But it does get some extras - like the half-digital and half-analogue instrumentation. To the left, is a 7-inch customisable screen that can be adjusted to relay revs, a compass, tyre pressure etc. In parts, the cabin does have a cost-cutting look and feel, but Nissan has injected fun details to overcome the banality associated with budget cars. Some unique features elevate the ambience in higher models: like the leather-bound dashboard with contrasting stitching and piano black surfaces. And, between all that is a 7-inch infotainment screen - placed neatly like a photo frame on a table - with aesthetically aligned buttons and physical knobs for volume and tune. As for functionality, there is space for a bottle in the door bin, a useful pocket under the centre console and smallish central bin. And you get a couple of USB ports.
All Kicks get their 'kick' from a naturally aspirated 1.6-litre 4-cylinder engine. The 118 horses and 149 Nm of torque it churns out isn't enough to move mountains, nor is it too keen on climbing any. But it is apt for city-scouting purposes. Expectedly, it isn't the quickest to 100 km/hr in its segment, but, Nissan gets points for being honest by putting the 11.5 seconds claim on the spec-sheet.
Being a vehicle of discounted price means you miss out on some standard stuff. For example, braking relies solely on the effect of single discs with a single caliper upfront and drums in the rear. Luckily, the Kicks is such a lightweight, weighing just 1,135 kg at its heaviest, you don't need superhero-like stopping power. And the Hill Start Assist will prevent you from rolling down queued-up ramps of malls on those busy Thursday evenings.
The ride comes across as marginally firm. Your bottom can feel the beat of broken tarmac and it's mostly due to the torsion beam suspension at the rear. The independent struts upfront do help to keep the traction though. The Kicks also uses simple but innovative technologies like Active Trace Control, which intervenes while taking corners by discreetly applying brakes to inner wheels individually to ensure the intended trajectory is maintained. Similarly, Active Ride Control applies the brakes for a split-second after a large bump to reduce the "bounce" effect on the suspension. How much these affect everyday drivability is hard to tell, but from our days of driving it, we know Kicks is good as a daily commuter.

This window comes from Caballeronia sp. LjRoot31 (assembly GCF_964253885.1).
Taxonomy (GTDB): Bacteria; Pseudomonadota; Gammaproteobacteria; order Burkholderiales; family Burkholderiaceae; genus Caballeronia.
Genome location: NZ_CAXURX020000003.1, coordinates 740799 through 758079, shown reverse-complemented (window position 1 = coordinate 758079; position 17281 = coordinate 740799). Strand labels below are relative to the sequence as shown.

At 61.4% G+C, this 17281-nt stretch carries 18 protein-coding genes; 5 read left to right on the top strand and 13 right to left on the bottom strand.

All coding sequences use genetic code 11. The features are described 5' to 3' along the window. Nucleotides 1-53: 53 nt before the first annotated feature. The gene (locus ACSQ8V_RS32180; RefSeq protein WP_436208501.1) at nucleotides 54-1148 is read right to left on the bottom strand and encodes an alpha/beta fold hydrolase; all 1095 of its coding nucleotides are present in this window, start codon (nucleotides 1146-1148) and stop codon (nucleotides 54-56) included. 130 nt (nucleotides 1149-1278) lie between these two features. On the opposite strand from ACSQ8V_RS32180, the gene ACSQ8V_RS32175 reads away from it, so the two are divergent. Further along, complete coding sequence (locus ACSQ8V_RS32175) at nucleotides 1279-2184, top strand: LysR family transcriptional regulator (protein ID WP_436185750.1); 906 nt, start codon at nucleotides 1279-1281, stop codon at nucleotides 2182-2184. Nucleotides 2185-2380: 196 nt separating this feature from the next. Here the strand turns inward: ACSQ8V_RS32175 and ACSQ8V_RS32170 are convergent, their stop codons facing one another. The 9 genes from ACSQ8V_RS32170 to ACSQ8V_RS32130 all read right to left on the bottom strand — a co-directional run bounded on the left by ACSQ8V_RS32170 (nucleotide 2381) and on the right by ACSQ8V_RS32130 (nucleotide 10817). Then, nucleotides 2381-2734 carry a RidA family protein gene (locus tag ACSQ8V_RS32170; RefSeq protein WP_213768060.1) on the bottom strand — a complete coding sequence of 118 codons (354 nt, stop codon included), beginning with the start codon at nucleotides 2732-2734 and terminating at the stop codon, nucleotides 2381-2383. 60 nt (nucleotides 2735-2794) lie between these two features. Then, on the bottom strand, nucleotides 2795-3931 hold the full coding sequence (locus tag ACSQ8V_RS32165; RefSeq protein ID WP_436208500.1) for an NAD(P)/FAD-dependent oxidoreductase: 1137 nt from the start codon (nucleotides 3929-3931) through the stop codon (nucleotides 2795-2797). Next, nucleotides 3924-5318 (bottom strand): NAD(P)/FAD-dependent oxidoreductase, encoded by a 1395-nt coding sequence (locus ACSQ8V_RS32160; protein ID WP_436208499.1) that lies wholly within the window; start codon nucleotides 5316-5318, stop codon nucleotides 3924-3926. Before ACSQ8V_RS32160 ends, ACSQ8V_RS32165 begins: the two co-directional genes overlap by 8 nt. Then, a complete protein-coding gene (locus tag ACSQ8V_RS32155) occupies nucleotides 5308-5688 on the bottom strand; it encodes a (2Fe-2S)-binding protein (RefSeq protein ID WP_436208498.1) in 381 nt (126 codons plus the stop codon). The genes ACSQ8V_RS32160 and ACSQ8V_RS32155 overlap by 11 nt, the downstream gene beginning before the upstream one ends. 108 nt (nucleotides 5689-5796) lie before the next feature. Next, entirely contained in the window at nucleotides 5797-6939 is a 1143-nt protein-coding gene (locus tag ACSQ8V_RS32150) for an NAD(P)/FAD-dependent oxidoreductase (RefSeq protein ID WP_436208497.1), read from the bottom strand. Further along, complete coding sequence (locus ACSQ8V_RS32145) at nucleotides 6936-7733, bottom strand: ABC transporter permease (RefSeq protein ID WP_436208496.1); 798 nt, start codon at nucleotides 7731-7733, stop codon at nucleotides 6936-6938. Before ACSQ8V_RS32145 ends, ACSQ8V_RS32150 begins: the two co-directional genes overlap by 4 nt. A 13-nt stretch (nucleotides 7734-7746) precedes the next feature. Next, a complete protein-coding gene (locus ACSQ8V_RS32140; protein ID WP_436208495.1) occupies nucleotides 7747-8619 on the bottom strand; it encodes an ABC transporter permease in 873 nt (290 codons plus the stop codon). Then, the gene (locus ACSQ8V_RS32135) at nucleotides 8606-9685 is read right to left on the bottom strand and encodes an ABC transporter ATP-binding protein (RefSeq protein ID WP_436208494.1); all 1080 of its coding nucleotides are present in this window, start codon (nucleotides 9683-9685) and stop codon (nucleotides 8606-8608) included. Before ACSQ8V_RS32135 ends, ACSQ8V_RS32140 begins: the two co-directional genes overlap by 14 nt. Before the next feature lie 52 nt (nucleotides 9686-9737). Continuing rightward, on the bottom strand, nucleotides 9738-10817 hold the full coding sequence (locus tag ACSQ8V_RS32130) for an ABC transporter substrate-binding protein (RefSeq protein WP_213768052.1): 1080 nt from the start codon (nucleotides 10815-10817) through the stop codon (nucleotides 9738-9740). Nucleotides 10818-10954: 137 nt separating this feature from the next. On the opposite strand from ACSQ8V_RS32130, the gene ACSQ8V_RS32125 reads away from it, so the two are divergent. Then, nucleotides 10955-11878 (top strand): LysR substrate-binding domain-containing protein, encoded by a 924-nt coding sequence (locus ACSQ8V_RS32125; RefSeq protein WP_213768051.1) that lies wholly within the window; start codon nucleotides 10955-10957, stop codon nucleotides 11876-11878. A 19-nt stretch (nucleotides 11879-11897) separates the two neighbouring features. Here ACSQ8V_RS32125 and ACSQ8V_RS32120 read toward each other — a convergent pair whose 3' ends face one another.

There is play in the electric power steering and so it isn't the most direct. But its light nature mixed with a tight turning radius makes it a rather easy vehicle to meander through traffic and in parking situations. Don't be fooled by the 200mm ground clearance: it will certainly help you avoid a few curbs and potholes, but the only-front-wheel-drive configuration means it is best to keep away from the sands.
The boon of the small displacement engines combined with a light weight is good for fuel economy. Company claims are a hybrid-rivalling 6.1L/100km, but even beyond test scenarios you can expect sub-8L/100km figures. The 41-litre tank may leave you wanting though.

For cargo capacity, Nissan says you can fit 2 cycles with the seats folded, 3 golf bags with a single seat folded and 2 suitcases with the seats up. That is more than sufficient! But keep in mind, the seats don't fold flat and there's a loading lip to overcome.
Pumping out your sweet jams is an average sounding 4-speaker stereo system with USB ports and Bluetooth connectivity. Unfortunately, we didn't get the Bose 8-speaker system with the personal space tweeters situated on the front headrests; but you can upgrade to the 6-speaker unit for a more enriching sound in the SV and SL variants.
There is a reverse camera and even a 360-degree view which is a boon for new drivers and those who find parking a task. Filling in the remainder list of "safeties" are 6 airbags (SL model), ABS, rear sensors and ISOFIX points built into the rear seat.

The 2018 Nissan Kicks is geared towards young and tech-savvy individuals who are seeking an easy-to-drive vehicle with an elevated drive position. Some cabin plastics are hard but at least there is plenty of space on the insides. And while this isn't the segment's envy for power and off-road prowess, it did prove itself to be a frugal friend on our journeys.